This day in history: Sebring's first race

This day in history: Sebring's first race


This day in history: Sebring's first race


Image courtesy of Sebring International Raceway

Sebring International Raceway is best known for its annual 12-hour sports car race, but after the rugged road course was first created out of a decommissioned United States Army Air Forces training base following World War II, it got its first race on this date in 1950 with a race half that length.

Sebring’s disused runways caught the eye of aeronautical engineer Alec Ulmann, while he was seeking such sites to restore military aircraft for civilian use. Recognizing Sebring’s potential as a racetrack as well, he organized a sports car endurance race for New Year’s Eve, 1950. A field of 30 cars was assembled for the six-hour Sam Collier Memorial Grand Prix of Endurance, which was won by Fritz Koster and Ralph Deshon in a Crosley Hot Shot that had been driven to the track by Victor Sharpe.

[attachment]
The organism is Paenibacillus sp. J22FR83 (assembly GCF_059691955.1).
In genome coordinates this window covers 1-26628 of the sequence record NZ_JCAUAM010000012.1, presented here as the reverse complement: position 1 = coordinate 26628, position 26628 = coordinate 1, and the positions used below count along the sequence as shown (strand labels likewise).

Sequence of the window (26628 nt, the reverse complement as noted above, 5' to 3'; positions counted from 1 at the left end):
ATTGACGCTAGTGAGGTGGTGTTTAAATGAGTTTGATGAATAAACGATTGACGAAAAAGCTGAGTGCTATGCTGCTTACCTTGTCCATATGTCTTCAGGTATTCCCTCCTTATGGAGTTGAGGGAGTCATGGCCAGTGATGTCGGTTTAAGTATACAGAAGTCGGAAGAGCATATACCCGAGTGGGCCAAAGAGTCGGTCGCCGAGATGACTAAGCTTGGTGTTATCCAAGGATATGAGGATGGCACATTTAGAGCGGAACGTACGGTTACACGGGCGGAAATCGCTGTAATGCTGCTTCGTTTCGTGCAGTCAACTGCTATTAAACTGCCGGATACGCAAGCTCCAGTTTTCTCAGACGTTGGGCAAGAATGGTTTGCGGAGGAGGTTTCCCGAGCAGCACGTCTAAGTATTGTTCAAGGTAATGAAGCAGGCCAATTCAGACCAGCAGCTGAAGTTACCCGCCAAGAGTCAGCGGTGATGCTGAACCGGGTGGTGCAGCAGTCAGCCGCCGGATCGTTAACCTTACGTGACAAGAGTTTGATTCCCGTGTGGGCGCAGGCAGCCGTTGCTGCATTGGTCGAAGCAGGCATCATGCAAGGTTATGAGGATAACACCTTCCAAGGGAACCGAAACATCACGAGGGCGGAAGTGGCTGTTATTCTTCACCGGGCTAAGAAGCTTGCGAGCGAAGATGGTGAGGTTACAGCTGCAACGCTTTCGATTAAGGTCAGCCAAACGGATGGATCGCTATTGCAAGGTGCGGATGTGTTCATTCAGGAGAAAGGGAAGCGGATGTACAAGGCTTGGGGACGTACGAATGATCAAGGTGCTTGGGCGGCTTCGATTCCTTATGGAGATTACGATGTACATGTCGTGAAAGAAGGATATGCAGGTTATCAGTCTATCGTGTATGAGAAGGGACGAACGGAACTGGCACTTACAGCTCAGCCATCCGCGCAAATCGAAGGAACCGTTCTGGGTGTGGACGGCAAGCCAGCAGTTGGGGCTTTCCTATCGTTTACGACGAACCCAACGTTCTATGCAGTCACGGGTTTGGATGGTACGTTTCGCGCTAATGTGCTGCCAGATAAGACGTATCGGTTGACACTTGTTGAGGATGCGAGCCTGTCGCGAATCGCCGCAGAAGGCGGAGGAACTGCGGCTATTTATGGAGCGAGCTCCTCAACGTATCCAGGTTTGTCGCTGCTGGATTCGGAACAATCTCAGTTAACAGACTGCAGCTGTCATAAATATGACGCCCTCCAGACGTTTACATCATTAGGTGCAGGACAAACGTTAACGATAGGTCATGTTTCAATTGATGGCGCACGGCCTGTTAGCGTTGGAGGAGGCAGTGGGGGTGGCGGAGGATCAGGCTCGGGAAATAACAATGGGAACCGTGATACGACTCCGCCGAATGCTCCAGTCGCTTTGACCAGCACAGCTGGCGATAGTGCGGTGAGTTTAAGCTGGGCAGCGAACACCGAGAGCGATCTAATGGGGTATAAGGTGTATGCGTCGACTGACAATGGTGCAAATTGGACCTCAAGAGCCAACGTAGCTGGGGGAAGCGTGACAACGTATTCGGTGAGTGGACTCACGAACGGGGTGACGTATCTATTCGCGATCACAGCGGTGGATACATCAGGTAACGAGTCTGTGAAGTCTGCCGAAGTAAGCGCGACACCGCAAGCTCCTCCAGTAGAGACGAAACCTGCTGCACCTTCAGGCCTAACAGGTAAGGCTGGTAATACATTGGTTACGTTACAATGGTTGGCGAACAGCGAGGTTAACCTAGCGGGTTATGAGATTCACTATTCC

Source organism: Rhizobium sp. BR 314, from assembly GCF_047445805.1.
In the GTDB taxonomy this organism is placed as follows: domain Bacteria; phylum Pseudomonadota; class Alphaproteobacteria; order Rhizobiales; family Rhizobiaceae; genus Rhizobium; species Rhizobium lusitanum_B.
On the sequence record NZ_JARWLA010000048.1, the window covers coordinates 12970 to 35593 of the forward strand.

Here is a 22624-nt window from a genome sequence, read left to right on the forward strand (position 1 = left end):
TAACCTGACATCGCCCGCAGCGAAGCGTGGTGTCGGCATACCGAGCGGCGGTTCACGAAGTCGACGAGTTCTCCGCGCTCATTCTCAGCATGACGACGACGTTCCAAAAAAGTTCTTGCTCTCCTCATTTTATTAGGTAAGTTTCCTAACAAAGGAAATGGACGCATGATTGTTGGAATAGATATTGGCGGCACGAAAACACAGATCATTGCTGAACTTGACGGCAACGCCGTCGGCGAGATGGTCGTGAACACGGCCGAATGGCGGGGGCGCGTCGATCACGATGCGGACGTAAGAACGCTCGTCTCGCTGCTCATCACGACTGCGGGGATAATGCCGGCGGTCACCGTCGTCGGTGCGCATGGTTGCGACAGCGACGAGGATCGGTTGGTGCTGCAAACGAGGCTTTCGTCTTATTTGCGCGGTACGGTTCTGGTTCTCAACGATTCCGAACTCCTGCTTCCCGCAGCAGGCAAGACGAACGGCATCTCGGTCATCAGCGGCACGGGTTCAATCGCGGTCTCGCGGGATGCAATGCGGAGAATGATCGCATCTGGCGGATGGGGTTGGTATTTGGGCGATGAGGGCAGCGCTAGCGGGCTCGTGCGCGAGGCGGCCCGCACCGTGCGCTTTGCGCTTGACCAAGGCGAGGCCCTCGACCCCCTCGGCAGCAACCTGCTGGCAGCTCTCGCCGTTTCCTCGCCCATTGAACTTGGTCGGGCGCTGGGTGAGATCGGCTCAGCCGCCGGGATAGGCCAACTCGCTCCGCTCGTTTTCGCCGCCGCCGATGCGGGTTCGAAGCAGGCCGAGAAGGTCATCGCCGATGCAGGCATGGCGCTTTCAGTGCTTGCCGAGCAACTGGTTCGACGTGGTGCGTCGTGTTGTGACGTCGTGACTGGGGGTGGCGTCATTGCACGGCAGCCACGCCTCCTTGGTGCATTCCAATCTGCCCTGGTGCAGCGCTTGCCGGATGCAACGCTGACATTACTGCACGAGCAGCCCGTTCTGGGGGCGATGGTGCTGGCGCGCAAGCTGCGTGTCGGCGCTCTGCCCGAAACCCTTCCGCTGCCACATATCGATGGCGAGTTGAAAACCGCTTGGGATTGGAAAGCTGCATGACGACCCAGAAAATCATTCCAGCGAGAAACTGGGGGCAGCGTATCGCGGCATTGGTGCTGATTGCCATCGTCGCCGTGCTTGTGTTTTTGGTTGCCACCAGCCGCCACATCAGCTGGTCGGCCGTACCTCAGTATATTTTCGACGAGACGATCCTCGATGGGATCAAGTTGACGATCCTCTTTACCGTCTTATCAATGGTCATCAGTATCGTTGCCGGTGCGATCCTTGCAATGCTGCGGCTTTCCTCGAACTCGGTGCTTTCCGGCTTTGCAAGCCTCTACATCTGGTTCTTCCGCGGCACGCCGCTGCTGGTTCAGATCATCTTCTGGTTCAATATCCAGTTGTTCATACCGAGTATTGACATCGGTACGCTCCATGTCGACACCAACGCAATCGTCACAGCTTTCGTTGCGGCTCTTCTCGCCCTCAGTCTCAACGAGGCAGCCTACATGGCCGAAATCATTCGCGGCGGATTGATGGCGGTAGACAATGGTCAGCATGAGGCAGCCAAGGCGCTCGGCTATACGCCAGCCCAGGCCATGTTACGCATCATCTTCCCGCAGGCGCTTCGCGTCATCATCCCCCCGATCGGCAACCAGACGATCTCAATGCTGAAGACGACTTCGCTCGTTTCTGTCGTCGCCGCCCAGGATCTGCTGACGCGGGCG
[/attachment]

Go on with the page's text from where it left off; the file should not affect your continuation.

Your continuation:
Building on the success of this event, the first 12 Hours of Sebring was held on March 15, 1952, and quickly gained a permanent place on the international sports car racing calendar. In 68 days, the gates open for the 62nd running of of the 12 Hours.